What You Need to Know About Tire ChainsNov 23rd, 2017
Winter is just around the corners, and while most drivers know well enough to equip their vehicles with winter designated tires so the incoming inclement conditions, some regional roadways and mountain passes are particularly treacherous and unpredictable – warranting more help than a set of winters.
Tire chains are a time-tested addition to winter tires, and provide monumental grip in both ice and snow conditions. They’ve been used on mechanized equipment for generations, and provide extra peace of mind to motorists on bad winter roads, providing safety and confidence to drivers, and other motorists on the road. Tire chains are popular for their effectiveness on ice and snow, inexpensive price point, and their non-permanency. They provide excellent traction in conditions with deep snow and ice, biting into the surface with steel links of chain taking the place of – or aiding – traditional winter tire treads.
Tire chains are not required on all roads or highways in the province and this causes their use and the protocol around them to become cloudy over time. In this post, we’ll shed some light on the rules surrounding tire chain use, where they are mandatory, where they’re not, and whether or not they’re useful to winter driving.
What Are the Rules?
The province of British Columbia is laden with snow and ice during the winter, coupled with a mountainous terrain. This makes driving in inclement weather conditions particularly harrowing on mountain passes and on highways during the cold months. The province’s website states that chains may be placed on a passenger vehicle’s primary drive axle to provide superior traction in ice and snow.
The province also enforces mandatory winter tires or chains on certain routes from October 1 to March 31 as a precautionary measure for accidents and slippery road conditions. These routes are regulated by signs placed on numbered and unnumbered highways and are enforced by local police, ministry, and other enforcement agencies. It is recommended that drivers carry tire chains with them when traversing mountain roads and passes.
The province also recommends that all commercial vehicles employ use of steel link tire chains in winter weather, while cable-style chains are also permitted “if used in conjunction with steel link chains,” as they don’t typically provide the right amount of traction on roads with banked curves, encouraging slides in some cases.
Those found without winter tires or to be carrying tire chains can face a fine of $109 if your vehicle is not properly equipped for winter road conditions.
Where Can You Drive With Tire Chains?
The October to March regulated dates for winter tire and chain routes in all held conveniently on the province’s website, where routes and comprehensive maps can also be found. In Northern BC, nearly all highways and mountain passes are designated as winter tire or carry chain routes, with minuscule highway routes near Prince Rupert and Terrace on the mainland, and a section near Masset on Haida Gwaii.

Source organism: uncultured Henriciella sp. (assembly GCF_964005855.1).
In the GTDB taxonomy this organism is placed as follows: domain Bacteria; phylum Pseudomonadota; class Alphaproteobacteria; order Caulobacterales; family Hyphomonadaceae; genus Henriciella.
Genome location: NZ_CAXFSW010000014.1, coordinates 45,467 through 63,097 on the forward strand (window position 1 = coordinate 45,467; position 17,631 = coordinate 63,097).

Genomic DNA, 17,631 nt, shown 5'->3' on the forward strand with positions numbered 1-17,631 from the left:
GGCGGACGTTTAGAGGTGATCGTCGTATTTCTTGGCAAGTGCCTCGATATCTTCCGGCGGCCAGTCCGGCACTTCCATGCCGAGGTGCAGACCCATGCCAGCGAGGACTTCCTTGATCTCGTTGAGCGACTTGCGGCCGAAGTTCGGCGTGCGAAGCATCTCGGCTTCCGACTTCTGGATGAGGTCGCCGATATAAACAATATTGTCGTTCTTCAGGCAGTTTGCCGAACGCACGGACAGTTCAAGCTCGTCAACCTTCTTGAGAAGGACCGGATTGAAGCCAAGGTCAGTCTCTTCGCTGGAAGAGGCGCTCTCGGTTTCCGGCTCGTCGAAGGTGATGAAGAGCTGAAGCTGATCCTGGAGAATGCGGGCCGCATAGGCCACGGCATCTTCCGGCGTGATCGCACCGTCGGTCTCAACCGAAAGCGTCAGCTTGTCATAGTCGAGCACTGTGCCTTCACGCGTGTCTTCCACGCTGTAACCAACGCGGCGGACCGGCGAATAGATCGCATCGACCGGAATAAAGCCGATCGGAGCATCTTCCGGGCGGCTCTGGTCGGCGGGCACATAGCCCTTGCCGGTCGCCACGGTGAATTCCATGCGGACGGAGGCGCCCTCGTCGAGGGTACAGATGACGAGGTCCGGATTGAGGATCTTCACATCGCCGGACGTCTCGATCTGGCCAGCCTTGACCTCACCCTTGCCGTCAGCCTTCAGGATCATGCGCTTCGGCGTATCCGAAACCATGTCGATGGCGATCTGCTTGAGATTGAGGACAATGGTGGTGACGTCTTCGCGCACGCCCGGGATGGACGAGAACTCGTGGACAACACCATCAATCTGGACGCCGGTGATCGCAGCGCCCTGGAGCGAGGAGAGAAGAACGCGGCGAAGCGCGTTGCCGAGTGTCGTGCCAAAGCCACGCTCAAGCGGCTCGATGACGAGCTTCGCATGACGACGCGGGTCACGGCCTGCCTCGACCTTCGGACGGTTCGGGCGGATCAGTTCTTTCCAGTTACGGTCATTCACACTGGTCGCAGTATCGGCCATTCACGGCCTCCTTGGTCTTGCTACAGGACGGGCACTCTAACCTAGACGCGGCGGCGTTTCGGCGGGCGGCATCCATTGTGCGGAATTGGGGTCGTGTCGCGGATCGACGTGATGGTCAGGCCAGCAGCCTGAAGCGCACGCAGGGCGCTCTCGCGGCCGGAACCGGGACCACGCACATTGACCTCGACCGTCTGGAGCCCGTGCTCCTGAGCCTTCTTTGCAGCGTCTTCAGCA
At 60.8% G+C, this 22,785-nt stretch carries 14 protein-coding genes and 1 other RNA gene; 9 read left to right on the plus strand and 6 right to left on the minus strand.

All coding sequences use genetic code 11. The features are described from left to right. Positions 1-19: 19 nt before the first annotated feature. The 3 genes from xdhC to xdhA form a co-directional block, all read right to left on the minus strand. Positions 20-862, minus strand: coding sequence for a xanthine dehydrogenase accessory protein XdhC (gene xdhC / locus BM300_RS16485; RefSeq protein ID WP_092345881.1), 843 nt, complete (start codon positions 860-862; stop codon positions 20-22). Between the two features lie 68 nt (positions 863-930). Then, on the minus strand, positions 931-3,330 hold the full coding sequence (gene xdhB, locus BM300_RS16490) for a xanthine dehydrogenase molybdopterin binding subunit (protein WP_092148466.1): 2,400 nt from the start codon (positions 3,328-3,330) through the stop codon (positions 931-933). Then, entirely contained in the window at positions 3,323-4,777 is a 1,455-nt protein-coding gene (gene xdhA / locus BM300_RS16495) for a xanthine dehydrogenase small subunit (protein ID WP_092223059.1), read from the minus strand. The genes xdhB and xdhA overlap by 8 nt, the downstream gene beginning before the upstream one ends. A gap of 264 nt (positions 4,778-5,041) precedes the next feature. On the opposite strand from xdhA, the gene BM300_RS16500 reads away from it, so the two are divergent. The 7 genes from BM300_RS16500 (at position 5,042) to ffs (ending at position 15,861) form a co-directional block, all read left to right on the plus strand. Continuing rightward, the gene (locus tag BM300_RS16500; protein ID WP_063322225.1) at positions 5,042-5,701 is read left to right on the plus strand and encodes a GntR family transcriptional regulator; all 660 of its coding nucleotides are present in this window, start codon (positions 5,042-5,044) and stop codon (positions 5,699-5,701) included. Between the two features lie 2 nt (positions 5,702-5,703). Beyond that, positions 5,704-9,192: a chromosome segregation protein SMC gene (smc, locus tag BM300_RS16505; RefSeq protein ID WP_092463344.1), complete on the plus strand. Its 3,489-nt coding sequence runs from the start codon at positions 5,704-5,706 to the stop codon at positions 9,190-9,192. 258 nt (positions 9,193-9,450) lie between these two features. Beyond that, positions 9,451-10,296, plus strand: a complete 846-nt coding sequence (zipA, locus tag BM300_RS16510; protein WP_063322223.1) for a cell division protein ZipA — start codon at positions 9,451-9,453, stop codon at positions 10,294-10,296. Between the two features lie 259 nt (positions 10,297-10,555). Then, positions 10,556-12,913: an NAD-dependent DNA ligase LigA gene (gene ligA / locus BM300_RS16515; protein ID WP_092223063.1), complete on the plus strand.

On the South BC coast, including Vancouver Island, about half of all highway routes are not designated as winter tire or carry chain routes – predictably around the city centres of Vancouver, Victoria, Nanaimo, Powell River, and inland towards Hope.
As we progress towards the southern interior region of the province, we can justifiably predict that nearly all highways are still designated as winter tire and carry chain routes. Very small sections near Kamloops, Merritt, Revelstoke, Sicamous, and Cranbrook are the exceptions.
How Are They Installed?
There are typically two types of tire chains: classic chains, sometimes known as cables, that drivers must drive onto to wrap them around the tire, and wrap-style chains that can be wrapped around the tire once it’s in the snow.
Most premium chain products are the easiest to install, while discount versions often require additional rubber tighteners to keep the chain secure against the tire. Most tire chain manufacturers recommend that drivers do not exceed 50 km/h when using tire chains, but in the types of weather conditions that prompt use of chains, we suspect that will be plenty fast enough.
It goes without saying that tire chain installation is typically undertaken once a driver has a problem in the snow, and that can make installation difficult. This is why we always recommend that drivers check the road conditions and forecast prior to leaving on a road trip, or an out-of-town ski adventure – and have ample experience installing their snow chains prior to needing them in an emergency situation.
As an additional precaution to a good set of dedicated winter tires, tire chains are a formidable help when it comes to deep snow, and icy conditions. They provide confidence, sure-footedness, and add safety to a driving scenario that can be tricky, to say the least. Couple that to the fact that they’re usually inexpensive and simple to install, and you’ll see why we believe them to be a useful and smart purchase prior to the snow’s arrival.